You have to believe that there are some unfortunates out there who recently forgot an anniversary. If you're hoping that this article will give you the answer on how to fix the mess that caused, give up!
You'll notice there are belated birthday cards, but no one has ever been foolish enough to produce a belated anniversary card. No amount of "Sorry" can make it better. You may be under the impression that anniversaries are celebrated just to cause misery to the poor souls who dare to forget them... but that's not how it happened at all...
of Anniversary Celebrations
If the fish were biting and there was a good catch... a fish food party! If hunters managed to bring home a woolly mammoth so the tribe could eat for a while? Yes...a mammoth party! The problem with those types of parties was that you could go for a very long time between good feasts. There had to be an excuse for celebrations, even during the lean times.
That's when the cave social director decided that annual events were a good cause for celebration. They started by celebrating big events, like the beginning and end of the nicer weatherwhat we now call Easter and Thanksgiving. Holidays like that were reliable, but there weren't too many of them. There had to be other reasons to celebrate that occurred more often. So, birthdays and anniversaries joined the list of holidays.
Of course, anniversaries were a little easier to remember when they were first introduced as a party theme, because most groups didn't have individual ceremonies. They'd have a big get together and pair off the eligible bachelors with the young unmarried ladies once or twice a year. No one ever forgot the dates and the anniversary party idea was a great hit with everyone. That changed when individual marriage ceremonies began. The anniversary celebration, as we know it, was born. It was probably very soon after when the first husband forgot his anniversary, but by then the tradition was established and it was too late to turn back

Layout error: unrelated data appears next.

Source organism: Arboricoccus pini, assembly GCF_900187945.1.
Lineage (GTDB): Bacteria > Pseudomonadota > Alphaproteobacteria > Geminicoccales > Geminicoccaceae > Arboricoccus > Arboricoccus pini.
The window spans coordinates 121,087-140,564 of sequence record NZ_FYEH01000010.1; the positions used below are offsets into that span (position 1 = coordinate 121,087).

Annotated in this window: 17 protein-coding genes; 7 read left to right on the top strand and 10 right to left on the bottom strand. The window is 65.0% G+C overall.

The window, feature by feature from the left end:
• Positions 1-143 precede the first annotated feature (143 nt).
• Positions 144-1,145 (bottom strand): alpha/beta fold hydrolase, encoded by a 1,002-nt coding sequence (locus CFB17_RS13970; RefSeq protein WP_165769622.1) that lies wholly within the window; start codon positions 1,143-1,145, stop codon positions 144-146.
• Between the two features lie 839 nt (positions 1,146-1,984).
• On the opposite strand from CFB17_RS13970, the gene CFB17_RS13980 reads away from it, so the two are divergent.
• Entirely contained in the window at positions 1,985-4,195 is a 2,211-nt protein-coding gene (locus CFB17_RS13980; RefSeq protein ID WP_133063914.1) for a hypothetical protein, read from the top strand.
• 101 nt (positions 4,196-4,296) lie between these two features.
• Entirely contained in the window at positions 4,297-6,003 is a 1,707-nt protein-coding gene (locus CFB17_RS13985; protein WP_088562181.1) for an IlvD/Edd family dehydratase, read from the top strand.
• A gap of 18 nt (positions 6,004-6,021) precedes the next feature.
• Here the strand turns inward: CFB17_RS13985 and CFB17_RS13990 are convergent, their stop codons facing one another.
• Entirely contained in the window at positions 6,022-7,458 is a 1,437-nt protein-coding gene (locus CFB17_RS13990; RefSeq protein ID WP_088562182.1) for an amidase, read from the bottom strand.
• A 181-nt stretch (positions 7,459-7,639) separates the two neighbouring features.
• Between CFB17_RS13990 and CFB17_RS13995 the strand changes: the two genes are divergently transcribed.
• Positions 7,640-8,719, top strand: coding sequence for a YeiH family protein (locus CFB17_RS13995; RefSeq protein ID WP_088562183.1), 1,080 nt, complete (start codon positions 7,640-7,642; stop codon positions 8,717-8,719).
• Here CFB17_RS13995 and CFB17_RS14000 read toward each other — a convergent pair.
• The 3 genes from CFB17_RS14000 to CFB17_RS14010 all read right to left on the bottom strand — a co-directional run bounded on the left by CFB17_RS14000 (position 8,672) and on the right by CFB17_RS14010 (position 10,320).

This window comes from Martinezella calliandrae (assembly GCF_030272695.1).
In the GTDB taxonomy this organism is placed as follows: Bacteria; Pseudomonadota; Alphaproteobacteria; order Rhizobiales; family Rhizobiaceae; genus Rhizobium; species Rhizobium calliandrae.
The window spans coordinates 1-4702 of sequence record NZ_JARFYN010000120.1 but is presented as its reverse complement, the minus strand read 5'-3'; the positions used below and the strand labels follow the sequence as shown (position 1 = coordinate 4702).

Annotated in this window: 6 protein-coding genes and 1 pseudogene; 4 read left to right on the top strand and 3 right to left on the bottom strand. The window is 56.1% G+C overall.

Gifts for Anniversaries
Society has always been concerned with making rules, with social structure. In prehistoric times the rules were pretty basic. They had to do with survival. Social etiquette was based on the need to get along as a group and catch those fish and mammoths. As life became easier the population expanded. People began to use machines and move to cities and towns. With all those people crowded together, there had to be rules for getting along. That's when modern etiquette was born.
In 1922 the queen of proper modern etiquette, Mrs. Emily Post, wrote that only eight anniversaries required traditional gifts. But there are records from as early as the mid 1800s that show the "modern" list had expanded to include the first fifteen years and every five years after that from the 20th to the 60th, and the 75th. Why the 65th and 70th anniversaries are not included is shrouded in the mists of social history, but many suspect it was to give the husbands a break.
Today, there is a maze of official and unofficial anniversary etiquette, and many anniversary gift lists by year of "proper" anniversary gifts. They include the traditional gift list approved by Mrs. Post, along with a modern list, another from the jewelry industry and another list of flowers for each year. It seems that every industry involved may soon be adding a list of approved gifts. There could be an approved candy list, with kisses for the first anniversary or maybe those little candy hearts with sweet sayings printed on them. It can work up to truffles for the 75th! Then there's lingerie, beauty products, travel... each could come up with an approved list and take all of the worry out of anniversary gift giving!
The most important lesson to be learned from the history of anniversaries is that they started out as a reason to celebrate and relieve the stress of daily life. They are a way to remember and rekindle those feelings that made you decide to get married in the first place. So, if you did forget... skip the apologies, go straight to the "I love you" and mark it on your calendar for next year.